The influence of terrain parameters on the spatial variability of potential avalanche trigger locations in complex avalanche terrain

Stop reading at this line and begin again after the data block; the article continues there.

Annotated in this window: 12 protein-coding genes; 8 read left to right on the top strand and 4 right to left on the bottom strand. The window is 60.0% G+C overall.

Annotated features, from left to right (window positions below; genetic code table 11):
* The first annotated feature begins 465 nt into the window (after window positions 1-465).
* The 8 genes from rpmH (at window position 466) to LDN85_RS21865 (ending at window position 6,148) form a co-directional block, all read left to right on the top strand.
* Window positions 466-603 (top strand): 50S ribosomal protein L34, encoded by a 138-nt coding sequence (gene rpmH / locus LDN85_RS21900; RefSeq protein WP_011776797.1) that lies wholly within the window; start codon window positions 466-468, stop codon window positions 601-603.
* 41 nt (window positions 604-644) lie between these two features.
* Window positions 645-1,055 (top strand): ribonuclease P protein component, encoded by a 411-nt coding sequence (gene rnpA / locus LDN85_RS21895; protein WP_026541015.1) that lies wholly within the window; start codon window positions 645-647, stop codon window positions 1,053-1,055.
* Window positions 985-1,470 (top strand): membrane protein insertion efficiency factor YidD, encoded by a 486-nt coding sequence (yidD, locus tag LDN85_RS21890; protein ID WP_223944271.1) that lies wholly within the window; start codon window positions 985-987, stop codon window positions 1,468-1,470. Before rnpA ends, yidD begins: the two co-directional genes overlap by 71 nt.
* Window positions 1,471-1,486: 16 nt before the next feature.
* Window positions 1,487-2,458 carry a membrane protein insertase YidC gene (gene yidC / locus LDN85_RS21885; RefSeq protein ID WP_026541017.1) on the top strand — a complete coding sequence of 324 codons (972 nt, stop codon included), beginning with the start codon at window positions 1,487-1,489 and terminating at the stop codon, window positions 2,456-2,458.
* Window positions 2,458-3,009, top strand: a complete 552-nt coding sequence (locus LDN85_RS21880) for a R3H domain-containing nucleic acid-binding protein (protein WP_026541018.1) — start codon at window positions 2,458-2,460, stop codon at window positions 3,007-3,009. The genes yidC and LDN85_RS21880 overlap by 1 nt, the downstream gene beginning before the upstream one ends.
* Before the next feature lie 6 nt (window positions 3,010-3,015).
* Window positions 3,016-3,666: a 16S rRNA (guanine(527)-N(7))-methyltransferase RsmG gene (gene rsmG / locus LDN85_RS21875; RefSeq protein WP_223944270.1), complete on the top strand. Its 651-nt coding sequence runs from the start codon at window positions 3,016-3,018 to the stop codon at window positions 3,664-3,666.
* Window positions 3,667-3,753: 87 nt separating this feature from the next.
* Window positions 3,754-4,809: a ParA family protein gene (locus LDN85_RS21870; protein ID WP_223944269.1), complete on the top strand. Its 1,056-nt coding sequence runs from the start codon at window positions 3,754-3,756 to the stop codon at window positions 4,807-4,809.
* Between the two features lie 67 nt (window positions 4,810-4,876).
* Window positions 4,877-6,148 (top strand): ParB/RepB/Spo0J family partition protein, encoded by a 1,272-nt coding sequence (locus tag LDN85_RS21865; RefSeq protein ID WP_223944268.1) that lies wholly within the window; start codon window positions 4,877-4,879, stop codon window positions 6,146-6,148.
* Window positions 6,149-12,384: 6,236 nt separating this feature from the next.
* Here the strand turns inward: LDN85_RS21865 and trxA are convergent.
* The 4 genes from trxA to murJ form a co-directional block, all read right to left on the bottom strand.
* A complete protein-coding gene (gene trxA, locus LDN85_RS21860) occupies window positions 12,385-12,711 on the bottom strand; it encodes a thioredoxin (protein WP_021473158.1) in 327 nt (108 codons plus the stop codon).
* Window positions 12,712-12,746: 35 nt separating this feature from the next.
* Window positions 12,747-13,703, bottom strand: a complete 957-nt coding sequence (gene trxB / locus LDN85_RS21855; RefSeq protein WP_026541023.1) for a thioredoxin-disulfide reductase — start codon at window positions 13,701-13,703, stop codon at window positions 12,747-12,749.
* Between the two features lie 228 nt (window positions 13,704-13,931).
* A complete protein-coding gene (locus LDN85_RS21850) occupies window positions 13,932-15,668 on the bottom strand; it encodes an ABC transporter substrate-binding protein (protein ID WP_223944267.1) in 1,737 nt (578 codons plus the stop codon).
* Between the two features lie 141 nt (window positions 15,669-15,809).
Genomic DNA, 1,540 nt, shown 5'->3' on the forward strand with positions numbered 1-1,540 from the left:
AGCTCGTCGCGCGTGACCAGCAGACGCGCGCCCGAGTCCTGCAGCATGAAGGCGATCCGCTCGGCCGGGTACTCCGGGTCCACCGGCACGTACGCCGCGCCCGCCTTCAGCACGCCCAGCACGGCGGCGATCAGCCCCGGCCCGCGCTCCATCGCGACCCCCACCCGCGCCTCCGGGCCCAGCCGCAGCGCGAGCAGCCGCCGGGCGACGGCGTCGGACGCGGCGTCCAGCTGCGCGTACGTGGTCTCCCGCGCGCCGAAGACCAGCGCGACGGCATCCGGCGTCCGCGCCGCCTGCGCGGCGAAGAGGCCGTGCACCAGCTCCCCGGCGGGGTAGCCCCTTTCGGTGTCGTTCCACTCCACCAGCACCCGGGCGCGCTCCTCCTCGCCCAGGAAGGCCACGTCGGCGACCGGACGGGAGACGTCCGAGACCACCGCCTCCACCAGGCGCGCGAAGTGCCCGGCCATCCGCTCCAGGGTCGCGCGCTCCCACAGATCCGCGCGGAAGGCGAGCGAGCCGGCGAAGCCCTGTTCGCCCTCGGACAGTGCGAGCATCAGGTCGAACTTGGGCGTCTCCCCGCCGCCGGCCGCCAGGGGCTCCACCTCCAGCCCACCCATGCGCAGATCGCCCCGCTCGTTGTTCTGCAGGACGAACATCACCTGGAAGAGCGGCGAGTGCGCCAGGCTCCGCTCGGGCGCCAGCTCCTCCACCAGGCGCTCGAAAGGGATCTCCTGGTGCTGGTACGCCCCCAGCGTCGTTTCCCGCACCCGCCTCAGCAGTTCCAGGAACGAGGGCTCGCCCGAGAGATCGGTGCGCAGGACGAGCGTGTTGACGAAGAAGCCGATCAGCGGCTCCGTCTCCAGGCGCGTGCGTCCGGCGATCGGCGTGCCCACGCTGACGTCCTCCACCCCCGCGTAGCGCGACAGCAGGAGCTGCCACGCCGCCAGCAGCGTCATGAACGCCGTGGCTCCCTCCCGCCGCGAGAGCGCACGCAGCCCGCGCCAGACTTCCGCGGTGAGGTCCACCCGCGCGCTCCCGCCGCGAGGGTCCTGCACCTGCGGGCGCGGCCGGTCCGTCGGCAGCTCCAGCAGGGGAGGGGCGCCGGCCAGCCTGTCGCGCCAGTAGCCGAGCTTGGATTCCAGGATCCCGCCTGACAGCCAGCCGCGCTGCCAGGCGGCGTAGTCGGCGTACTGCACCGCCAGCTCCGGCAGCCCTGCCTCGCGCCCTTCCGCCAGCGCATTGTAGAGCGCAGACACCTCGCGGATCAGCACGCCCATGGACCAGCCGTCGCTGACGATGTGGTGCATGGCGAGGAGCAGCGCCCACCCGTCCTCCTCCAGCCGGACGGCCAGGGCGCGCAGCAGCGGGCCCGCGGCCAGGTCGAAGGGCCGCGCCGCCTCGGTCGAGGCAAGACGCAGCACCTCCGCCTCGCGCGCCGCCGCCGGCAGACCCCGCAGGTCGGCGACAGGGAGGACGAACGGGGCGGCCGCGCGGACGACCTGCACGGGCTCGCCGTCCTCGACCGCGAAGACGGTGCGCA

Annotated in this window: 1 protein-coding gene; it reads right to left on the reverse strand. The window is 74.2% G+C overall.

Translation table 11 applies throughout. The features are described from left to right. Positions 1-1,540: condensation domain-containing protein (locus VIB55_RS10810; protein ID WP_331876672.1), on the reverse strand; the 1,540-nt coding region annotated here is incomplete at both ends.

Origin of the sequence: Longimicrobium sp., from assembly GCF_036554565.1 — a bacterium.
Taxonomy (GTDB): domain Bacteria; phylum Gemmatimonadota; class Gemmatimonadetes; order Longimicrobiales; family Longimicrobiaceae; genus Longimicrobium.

More winter recreationists are venturing into steep avalanche chutes and "extreme" terrain each year, and avalanche fatalities are increasing. The slope-scale spatial variability of weak layers and slabs and how it relates to this complex terrain is of critical importance but poorly understood. In this study, I use terrain parameters to model potential trigger locations (PTLs) of slab avalanches, which are defined based on slab thicknesses and presence of weak layers. In a sample couloirs and chutes in Montana and Wyoming, field teams tracked and mapped persistent weak layers and slabs with probe sampling. Terrain parameters derived from a one meter DEM were used to explore the relationships between PTLs and terrain. Exploratory analysis, multi-model classification trees, and logistic regression models support strong relationships between terrain and PTLs. Modeling of PTLs was highly successful for individual couloirs, with terrain-based model success rates frequently exceeding 70% for depth hoar PTLs and 85% for near-surface weak layers. However, models varied widely from couloir to couloir, with generally poor cross-validation results between couloirs, suggesting that the relationships between terrain and PTLs in each couloir are unique and highly complex. For these 21 couloirs in steep alpine terrain, parameters relating to wind deposition and scouring have the strongest association with PTLs.. Parameters with the greatest ability to discriminate PTLs are distance from the edge of a couloir, relative elevation, degree of wind exposure, and degree of terrain exposure. The influences of these and other terrain parameters vary, depending on broader-scale terrain characteristics, prior weather patterns, and seasonal trends. Practical implications from this study are numerous. With an understanding of the broader scale influences and physical processes involved, we can use terrain to optimize stability test locations, explosive placements, or route selection. The unique nature of each couloir means that simple rules relating terrain to PTLs will not apply, although couloirs in the same cirque generally share similarities. This work increases our understanding of how each parameter relates to the physical processes causing PTLs and how these relationships can vary. This information will help to improve practical decision-making ability as well as future modeling efforts.